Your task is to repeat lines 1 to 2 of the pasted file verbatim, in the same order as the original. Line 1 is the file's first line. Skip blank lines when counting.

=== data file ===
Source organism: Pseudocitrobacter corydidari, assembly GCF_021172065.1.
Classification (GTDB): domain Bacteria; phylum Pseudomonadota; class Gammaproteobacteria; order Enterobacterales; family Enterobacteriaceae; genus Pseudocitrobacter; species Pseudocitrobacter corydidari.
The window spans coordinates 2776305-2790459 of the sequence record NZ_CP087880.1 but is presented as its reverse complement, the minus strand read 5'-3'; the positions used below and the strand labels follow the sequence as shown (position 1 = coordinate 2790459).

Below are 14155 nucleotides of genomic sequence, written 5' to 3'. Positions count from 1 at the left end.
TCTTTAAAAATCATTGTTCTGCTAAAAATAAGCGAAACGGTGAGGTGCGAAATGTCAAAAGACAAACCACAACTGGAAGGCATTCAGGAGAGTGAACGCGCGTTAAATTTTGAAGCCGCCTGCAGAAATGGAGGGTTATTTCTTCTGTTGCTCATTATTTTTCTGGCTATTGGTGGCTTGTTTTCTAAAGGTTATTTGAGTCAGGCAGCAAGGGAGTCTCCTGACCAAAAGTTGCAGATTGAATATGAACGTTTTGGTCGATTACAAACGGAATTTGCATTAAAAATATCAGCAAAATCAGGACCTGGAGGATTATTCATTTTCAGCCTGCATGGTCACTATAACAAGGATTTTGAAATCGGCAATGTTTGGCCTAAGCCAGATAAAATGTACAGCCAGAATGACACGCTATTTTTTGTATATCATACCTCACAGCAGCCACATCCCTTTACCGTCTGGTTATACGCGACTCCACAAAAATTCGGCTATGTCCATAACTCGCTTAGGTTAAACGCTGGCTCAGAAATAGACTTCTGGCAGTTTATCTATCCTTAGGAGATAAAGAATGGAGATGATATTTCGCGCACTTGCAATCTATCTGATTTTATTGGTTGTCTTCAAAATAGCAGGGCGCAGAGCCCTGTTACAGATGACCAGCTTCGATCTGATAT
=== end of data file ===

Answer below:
Source organism: Pseudocitrobacter corydidari, assembly GCF_021172065.1.
Classification (GTDB): domain Bacteria; phylum Pseudomonadota; class Gammaproteobacteria; order Enterobacterales; family Enterobacteriaceae; genus Pseudocitrobacter; species Pseudocitrobacter corydidari.